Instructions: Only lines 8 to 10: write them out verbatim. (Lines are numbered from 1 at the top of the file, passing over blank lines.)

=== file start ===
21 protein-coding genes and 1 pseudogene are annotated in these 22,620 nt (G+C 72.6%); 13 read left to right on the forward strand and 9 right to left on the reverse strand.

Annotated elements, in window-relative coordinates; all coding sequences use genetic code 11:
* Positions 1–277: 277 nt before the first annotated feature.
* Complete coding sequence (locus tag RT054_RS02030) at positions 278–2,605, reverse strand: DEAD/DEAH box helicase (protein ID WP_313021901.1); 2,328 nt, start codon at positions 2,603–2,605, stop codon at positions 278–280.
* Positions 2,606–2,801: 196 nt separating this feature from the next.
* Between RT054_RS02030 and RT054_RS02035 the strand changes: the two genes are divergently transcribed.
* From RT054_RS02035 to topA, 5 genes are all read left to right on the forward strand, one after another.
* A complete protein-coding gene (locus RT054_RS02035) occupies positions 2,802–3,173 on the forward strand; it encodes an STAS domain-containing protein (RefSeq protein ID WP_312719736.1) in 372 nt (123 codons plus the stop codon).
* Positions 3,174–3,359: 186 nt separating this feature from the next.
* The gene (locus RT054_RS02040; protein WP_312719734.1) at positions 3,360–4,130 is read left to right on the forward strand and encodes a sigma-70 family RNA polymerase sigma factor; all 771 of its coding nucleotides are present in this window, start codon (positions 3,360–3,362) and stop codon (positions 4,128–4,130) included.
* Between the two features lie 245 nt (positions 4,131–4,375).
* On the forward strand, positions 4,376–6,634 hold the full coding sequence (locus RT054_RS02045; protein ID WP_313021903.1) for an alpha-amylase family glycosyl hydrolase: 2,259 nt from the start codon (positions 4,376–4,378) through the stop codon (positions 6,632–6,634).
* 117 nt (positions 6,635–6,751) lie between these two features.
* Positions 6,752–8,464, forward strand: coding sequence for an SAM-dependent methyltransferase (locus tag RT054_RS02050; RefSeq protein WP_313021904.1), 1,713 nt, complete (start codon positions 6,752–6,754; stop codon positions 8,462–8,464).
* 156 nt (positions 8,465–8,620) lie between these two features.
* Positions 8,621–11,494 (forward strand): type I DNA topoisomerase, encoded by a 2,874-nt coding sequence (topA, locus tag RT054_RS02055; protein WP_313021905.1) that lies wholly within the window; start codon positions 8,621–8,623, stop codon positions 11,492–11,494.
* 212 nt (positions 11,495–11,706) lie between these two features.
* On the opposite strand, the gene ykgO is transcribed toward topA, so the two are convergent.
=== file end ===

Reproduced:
* A complete protein-coding gene (locus RT054_RS02035) occupies positions 2,802–3,173 on the forward strand; it encodes an STAS domain-containing protein (RefSeq protein ID WP_312719736.1) in 372 nt (123 codons plus the stop codon).
* Positions 3,174–3,359: 186 nt separating this feature from the next.
* The gene (locus RT054_RS02040; protein WP_312719734.1) at positions 3,360–4,130 is read left to right on the forward strand and encodes a sigma-70 family RNA polymerase sigma factor; all 771 of its coding nucleotides are present in this window, start codon (positions 3,360–3,362) and stop codon (positions 4,128–4,130) included.